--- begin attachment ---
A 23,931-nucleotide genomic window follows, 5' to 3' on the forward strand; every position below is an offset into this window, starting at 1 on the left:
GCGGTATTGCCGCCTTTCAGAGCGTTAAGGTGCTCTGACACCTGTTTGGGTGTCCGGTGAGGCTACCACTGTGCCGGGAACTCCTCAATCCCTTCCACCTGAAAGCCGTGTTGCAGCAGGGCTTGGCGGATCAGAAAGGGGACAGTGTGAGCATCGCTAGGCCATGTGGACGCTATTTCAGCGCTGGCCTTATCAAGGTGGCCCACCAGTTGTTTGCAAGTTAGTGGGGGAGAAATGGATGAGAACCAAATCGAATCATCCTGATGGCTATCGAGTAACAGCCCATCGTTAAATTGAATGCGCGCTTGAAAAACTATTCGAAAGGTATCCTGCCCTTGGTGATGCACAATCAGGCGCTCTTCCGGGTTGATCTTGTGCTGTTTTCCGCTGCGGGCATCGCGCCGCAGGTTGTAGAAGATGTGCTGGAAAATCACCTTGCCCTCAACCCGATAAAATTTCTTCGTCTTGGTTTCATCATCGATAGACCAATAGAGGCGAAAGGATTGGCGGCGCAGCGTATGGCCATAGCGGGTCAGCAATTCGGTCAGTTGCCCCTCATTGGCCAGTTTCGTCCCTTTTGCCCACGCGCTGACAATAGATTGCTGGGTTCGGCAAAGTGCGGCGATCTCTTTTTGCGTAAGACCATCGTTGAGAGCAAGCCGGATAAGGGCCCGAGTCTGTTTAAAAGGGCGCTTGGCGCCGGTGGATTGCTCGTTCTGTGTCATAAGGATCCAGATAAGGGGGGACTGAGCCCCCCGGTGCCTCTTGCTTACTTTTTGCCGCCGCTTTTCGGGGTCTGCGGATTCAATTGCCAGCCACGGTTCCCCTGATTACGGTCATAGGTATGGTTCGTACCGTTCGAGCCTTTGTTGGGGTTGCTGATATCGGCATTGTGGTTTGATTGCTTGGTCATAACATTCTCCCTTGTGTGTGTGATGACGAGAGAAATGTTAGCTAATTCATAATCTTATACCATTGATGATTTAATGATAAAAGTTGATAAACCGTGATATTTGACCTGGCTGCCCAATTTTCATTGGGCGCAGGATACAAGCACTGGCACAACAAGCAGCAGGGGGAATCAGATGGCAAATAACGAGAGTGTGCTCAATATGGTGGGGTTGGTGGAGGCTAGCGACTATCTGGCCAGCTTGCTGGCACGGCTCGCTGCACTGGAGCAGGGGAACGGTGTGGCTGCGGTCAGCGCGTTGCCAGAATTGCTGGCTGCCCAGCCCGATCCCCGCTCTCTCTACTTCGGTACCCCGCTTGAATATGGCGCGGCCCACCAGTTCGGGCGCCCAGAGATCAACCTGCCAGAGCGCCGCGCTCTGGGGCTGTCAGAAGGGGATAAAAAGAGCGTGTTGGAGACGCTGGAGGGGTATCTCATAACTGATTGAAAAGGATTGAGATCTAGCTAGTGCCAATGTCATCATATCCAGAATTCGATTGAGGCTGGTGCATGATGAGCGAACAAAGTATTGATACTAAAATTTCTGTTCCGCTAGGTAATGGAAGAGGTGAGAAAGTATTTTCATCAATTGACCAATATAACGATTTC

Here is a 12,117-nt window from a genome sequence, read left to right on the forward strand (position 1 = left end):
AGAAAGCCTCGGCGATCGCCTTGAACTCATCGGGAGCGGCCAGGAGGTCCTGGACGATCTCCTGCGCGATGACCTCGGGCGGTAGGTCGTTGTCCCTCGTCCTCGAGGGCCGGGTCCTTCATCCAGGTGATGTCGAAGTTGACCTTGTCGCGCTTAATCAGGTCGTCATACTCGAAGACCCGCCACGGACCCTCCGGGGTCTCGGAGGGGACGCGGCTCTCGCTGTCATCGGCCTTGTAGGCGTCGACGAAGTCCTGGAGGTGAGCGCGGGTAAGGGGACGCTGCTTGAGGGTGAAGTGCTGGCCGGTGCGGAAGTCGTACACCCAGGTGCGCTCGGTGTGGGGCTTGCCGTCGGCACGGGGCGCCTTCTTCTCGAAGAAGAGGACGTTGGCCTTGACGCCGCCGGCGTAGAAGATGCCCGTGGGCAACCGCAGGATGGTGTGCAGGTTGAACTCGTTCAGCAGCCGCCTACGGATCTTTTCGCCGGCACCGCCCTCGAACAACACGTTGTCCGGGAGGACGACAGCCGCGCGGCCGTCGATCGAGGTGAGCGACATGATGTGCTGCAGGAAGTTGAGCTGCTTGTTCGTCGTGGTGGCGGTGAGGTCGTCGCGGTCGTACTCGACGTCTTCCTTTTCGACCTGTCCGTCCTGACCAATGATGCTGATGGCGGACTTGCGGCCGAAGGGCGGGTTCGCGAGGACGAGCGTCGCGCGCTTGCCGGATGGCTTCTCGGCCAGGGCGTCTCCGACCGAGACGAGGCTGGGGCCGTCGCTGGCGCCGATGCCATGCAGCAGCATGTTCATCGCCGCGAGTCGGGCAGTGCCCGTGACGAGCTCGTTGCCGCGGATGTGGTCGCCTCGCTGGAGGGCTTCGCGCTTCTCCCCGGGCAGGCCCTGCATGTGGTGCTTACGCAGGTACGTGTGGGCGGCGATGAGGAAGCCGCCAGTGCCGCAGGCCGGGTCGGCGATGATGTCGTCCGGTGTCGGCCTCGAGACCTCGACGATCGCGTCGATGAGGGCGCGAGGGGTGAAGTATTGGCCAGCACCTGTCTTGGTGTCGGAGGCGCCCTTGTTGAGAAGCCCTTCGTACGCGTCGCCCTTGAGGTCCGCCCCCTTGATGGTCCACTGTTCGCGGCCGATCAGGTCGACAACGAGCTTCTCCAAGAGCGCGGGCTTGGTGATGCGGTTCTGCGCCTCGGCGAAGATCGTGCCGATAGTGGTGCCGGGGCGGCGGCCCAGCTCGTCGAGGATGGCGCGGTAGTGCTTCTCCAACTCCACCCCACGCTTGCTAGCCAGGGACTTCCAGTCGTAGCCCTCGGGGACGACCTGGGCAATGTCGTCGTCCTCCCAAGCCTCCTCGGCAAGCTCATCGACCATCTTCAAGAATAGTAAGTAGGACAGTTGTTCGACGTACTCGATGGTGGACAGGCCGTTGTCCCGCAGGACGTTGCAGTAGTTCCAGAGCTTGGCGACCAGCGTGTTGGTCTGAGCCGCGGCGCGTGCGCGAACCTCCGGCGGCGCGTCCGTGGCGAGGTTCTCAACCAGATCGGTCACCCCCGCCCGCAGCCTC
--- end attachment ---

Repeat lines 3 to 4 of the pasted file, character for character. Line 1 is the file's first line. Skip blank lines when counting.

Here is a 12,117-nt window from a genome sequence, read left to right on the forward strand (position 1 = left end):
AGAAAGCCTCGGCGATCGCCTTGAACTCATCGGGAGCGGCCAGGAGGTCCTGGACGATCTCCTGCGCGATGACCTCGGGCGGTAGGTCGTTGTCCCTCGTCCTCGAGGGCCGGGTCCTTCATCCAGGTGATGTCGAAGTTGACCTTGTCGCGCTTAATCAGGTCGTCATACTCGAAGACCCGCCACGGACCCTCCGGGGTCTCGGAGGGGACGCGGCTCTCGCTGTCATCGGCCTTGTAGGCGTCGACGAAGTCCTGGAGGTGAGCGCGGGTAAGGGGACGCTGCTTGAGGGTGAAGTGCTGGCCGGTGCGGAAGTCGTACACCCAGGTGCGCTCGGTGTGGGGCTTGCCGTCGGCACGGGGCGCCTTCTTCTCGAAGAAGAGGACGTTGGCCTTGACGCCGCCGGCGTAGAAGATGCCCGTGGGCAACCGCAGGATGGTGTGCAGGTTGAACTCGTTCAGCAGCCGCCTACGGATCTTTTCGCCGGCACCGCCCTCGAACAACACGTTGTCCGGGAGGACGACAGCCGCGCGGCCGTCGATCGAGGTGAGCGACATGATGTGCTGCAGGAAGTTGAGCTGCTTGTTCGTCGTGGTGGCGGTGAGGTCGTCGCGGTCGTACTCGACGTCTTCCTTTTCGACCTGTCCGTCCTGACCAATGATGCTGATGGCGGACTTGCGGCCGAAGGGCGGGTTCGCGAGGACGAGCGTCGCGCGCTTGCCGGATGGCTTCTCGGCCAGGGCGTCTCCGACCGAGACGAGGCTGGGGCCGTCGCTGGCGCCGATGCCATGCAGCAGCATGTTCATCGCCGCGAGTCGGGCAGTGCCCGTGACGAGCTCGTTGCCGCGGATGTGGTCGCCTCGCTGGAGGGCTTCGCGCTTCTCCCCGGGCAGGCCCTGCATGTGGTGCTTACGCAGGTACGTGTGGGCGGCGATGAGGAAGCCGCCAGTGCCGCAGGCCGGGTCGGCGATGATGTCGTCCGGTGTCGGCCTCGAGACCTCGACGATCGCGTCGATGAGGGCGCGAGGGGTGAAGTATTGGCCAGCACCTGTCTTGGTGTCGGAGGCGCCCTTGTTGAGAAGCCCTTCGTACGCGTCGCCCTTGAGGTCCGCCCCCTTGATGGTCCACTGTTCGCGGCCGATCAGGTCGACAACGAGCTTCTCCAAGAGCGCGGGCTTGGTGATGCGGTTCTGCGCCTCGGCGAAGATCGTGCCGATAGTGGTGCCGGGGCGGCGGCCCAGCTCGTCGAGGATGGCGCGGTAGTGCTTCTCCAACTCCACCCCACGCTTGCTAGCCAGGGACTTCCAGTCGTAGCCCTCGGGGACGACCTGGGCAATGTCGTCGTCCTCCCAAGCCTCCTCGGCAAGCTCATCGACCATCTTCAAGAATAGTAAGTAGGACAGTTGTTCGACGTACTCGATGGTGGACAGGCCGTTGTCCCGCAGGACGTTGCAGTAGTTCCAGAGCTTGGCGACCAGCGTGTTGGTCTGAGCCGCGGCGCGTGCGCGAACCTCCGGCGGCGCGTCCGTGGCGAGGTTCTCAACCAGATCGGTCACCCCCGCCCGCAGCCTC